From the Washington Post’s article on Obama’s environment and energy team, which includes the new National Energy Council to be run by Carol Browner (emphasis added):
Ed Krenik, who worked as the EPA’s liaison to Congress for two years under Bush, said he worried that Browner’s new role could upset government scientists if it is seen as a deadening layer of bureaucracy.
“If there’s a concern out there, it’s probably concern amongst EPA staff” that their director would have a less direct line to Obama, Krenik said.
Oh yes–the Bush Administration is just so worried about the concerns of EPA’s professional staff!
You mean the administration that silenced the director of the Goddard Laboratory? The Administration that put someone without a college degree in charge of that laboratory? The administration that hired an oil company lobbyist to run the Council on Environmental Quality? Who then rewrote the scientists’ report? The administration whose flunkies at Interior altered scientific field reports and forwarded confidential e-mails to industry lobbyists? The Administration whose spokesman said that it was arrogant to assume that we should keep the current climate?
Why is anyone even bothering to interview these jokers?
Author: Jonathan Zasloff
Jonathan Zasloff teaches Torts, Land Use, Environmental Law, Comparative Urban Planning Law, Legal History, and Public Policy Clinic - Land Use, the Environment and Local Government. He grew up and still lives in the San Fernando Valley, about which he remains immensely proud (to the mystification of his friends and colleagues). After graduating from Yale Law School, and while clerking for a federal appeals court judge in Boston, he decided to return to Los Angeles shortly after the January 1994 Northridge earthquake, reasoning that he would gladly risk tremors in order to avoid the average New England wind chill temperature of negative 55 degrees.
Professor Zasloff has a keen interest in world politics; he holds a PhD in the history of American foreign policy from Harvard and an M.Phil. in International Relations from Cambridge University. Much of his recent work concerns the influence of lawyers and legalism in US external relations, and has published articles on these subjects in the New York University Law Review and the Yale Law Journal. More generally, his recent interests focus on the response of public institutions to social problems, and the role of ideology in framing policy responses.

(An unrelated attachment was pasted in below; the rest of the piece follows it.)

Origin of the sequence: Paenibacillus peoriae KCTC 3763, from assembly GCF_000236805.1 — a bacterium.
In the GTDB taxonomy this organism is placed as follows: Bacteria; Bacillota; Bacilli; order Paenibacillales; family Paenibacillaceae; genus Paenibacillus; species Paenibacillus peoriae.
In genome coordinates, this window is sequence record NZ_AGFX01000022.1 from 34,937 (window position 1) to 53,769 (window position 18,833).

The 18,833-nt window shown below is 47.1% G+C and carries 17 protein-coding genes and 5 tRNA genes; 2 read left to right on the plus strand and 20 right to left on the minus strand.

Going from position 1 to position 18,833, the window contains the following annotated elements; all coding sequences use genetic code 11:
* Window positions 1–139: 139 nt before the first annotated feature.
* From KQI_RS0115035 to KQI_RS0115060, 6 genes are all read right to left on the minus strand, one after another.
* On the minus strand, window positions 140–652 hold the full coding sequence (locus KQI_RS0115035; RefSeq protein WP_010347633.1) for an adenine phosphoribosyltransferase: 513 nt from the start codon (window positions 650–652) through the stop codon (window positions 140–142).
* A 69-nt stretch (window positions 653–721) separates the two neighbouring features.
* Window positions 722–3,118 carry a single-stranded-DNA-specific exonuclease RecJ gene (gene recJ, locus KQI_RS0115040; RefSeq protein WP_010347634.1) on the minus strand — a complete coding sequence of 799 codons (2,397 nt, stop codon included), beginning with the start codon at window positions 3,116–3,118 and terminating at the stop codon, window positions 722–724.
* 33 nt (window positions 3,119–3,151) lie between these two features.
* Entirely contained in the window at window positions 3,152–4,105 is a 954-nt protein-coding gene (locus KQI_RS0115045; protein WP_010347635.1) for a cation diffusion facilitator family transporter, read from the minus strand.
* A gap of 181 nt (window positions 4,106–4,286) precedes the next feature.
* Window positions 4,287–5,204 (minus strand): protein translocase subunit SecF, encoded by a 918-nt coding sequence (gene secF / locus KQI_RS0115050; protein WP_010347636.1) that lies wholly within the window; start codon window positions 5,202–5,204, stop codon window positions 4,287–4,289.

Professor Zasloff has long been active in state and local politics and policy. He recently co-authored an article discussing the relationship of Proposition 13 (California's landmark tax limitation initiative) and school finance reform, and served for several years as a senior policy advisor to the Speaker of California Assembly. His practice background reflects these interests: for two years, he represented welfare recipients attempting to obtain child care benefits and microbusinesses in low income areas. He then practiced for two more years at one of Los Angeles' leading public interest environmental and land use firms, challenging poorly planned development and working to expand the network of the city's urban park system. He currently serves as a member of the boards of the Santa Monica Mountains Conservancy (a state agency charged with purchasing and protecting open space), the Los Angeles Center for Law and Justice (the leading legal service firm for low-income clients in east Los Angeles), and Friends of Israel's Environment. Professor Zasloff's other major activity consists in explaining the Triangle Offense to his very patient wife, Kathy.
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